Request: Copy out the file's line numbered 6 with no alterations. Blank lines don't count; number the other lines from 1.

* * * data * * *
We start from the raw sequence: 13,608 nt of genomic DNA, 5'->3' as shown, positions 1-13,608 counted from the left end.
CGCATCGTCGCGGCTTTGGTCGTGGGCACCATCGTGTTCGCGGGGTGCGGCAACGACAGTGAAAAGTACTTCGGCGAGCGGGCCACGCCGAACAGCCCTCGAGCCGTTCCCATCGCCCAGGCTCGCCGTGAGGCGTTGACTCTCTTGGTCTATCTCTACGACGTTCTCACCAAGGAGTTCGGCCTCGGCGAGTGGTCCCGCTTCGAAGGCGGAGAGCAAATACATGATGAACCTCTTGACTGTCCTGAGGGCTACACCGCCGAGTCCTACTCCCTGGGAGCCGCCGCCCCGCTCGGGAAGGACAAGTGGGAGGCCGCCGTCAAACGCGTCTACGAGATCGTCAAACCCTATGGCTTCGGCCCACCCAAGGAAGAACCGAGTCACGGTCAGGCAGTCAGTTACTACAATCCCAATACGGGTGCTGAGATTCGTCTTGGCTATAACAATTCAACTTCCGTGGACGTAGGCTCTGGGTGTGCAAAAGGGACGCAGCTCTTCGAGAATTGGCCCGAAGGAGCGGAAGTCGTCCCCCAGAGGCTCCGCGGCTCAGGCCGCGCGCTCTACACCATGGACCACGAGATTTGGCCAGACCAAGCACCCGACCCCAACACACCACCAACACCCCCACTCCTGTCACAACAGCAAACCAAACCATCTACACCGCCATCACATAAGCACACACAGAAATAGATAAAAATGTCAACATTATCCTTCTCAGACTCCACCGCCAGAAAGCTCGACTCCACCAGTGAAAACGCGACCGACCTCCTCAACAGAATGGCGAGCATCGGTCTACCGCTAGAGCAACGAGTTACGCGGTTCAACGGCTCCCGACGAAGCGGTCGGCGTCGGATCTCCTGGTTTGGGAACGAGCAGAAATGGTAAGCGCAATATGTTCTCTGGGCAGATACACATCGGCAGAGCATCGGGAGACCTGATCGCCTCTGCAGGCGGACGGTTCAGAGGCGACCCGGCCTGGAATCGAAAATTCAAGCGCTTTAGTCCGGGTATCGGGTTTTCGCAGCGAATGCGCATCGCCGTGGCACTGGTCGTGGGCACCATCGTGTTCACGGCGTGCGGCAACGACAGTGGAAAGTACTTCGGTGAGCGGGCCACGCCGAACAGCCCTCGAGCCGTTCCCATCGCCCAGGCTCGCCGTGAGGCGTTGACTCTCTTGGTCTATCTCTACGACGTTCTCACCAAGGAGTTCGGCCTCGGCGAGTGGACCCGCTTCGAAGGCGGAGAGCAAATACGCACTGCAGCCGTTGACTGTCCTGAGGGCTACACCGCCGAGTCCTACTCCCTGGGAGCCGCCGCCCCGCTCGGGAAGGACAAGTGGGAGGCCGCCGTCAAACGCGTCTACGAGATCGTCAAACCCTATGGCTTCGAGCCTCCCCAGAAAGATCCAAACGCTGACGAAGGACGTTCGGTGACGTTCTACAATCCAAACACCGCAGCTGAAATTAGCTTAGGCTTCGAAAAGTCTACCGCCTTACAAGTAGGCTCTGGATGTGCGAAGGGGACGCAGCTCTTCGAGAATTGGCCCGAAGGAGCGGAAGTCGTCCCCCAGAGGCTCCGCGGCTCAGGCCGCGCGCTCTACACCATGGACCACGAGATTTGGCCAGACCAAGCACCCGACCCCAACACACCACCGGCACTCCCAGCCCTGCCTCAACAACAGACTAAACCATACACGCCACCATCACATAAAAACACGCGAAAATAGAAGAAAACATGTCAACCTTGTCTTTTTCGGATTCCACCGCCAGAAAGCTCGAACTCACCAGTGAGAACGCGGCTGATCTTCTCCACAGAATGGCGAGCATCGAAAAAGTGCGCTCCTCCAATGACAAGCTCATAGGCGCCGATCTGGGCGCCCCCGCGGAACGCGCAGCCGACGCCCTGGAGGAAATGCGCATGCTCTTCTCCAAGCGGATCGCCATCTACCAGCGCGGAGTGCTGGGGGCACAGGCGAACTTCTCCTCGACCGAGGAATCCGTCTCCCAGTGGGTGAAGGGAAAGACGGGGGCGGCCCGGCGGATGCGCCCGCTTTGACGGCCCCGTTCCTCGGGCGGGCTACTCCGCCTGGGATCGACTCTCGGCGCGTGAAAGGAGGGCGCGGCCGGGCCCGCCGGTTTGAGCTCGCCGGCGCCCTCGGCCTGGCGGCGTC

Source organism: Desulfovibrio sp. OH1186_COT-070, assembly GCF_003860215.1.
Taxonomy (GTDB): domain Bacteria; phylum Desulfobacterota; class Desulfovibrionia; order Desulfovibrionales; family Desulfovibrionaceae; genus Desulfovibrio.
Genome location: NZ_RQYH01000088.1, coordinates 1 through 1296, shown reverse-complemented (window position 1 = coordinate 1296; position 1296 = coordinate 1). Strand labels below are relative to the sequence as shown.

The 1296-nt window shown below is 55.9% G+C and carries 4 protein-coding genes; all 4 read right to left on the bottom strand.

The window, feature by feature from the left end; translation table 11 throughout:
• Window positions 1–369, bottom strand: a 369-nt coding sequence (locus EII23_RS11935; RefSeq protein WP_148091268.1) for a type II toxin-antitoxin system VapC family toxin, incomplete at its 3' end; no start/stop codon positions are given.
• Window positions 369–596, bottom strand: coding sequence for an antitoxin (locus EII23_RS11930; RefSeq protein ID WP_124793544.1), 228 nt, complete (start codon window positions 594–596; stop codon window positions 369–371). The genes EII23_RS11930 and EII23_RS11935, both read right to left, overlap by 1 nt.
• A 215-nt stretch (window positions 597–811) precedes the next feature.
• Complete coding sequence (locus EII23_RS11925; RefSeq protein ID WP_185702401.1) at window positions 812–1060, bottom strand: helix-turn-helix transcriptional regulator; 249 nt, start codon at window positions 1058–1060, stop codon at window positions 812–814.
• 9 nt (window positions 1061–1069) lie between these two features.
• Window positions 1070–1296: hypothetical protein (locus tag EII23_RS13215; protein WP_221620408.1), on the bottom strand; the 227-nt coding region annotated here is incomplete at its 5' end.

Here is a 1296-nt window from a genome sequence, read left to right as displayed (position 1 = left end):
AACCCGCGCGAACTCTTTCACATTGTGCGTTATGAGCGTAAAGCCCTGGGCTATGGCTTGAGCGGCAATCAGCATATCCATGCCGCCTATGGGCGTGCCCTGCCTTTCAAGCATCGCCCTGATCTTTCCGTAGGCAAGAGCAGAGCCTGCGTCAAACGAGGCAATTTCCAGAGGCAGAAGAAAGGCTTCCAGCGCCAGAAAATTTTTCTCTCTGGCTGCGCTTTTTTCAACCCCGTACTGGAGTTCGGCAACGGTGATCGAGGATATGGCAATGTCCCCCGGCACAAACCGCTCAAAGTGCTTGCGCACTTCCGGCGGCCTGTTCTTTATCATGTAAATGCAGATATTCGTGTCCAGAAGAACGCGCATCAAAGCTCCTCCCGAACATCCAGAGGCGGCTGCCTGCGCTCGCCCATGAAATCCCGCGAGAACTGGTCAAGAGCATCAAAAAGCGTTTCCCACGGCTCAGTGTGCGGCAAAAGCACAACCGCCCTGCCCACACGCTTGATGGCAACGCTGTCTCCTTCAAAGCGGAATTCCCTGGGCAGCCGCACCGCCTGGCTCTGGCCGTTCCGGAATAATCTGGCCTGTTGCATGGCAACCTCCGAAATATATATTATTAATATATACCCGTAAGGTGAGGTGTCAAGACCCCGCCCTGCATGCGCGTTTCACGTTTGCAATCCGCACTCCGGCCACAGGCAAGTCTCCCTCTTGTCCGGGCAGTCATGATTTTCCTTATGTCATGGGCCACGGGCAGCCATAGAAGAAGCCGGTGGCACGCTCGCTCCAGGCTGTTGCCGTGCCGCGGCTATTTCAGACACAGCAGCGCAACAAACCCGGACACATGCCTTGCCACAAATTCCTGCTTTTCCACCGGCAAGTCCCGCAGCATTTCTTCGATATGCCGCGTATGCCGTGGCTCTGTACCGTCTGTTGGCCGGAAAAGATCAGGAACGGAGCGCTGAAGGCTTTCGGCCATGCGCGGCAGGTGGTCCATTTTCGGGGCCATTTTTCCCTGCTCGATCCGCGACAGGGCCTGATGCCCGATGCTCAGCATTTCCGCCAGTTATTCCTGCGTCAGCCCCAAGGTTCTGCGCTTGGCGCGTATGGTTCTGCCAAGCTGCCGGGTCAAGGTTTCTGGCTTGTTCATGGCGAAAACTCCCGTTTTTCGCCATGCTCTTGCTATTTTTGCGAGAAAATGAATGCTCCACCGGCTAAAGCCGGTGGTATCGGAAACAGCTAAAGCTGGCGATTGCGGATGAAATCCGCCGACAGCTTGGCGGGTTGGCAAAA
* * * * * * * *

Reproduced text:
The 1296-nt window shown below is 55.9% G+C and carries 4 protein-coding genes; all 4 read right to left on the bottom strand.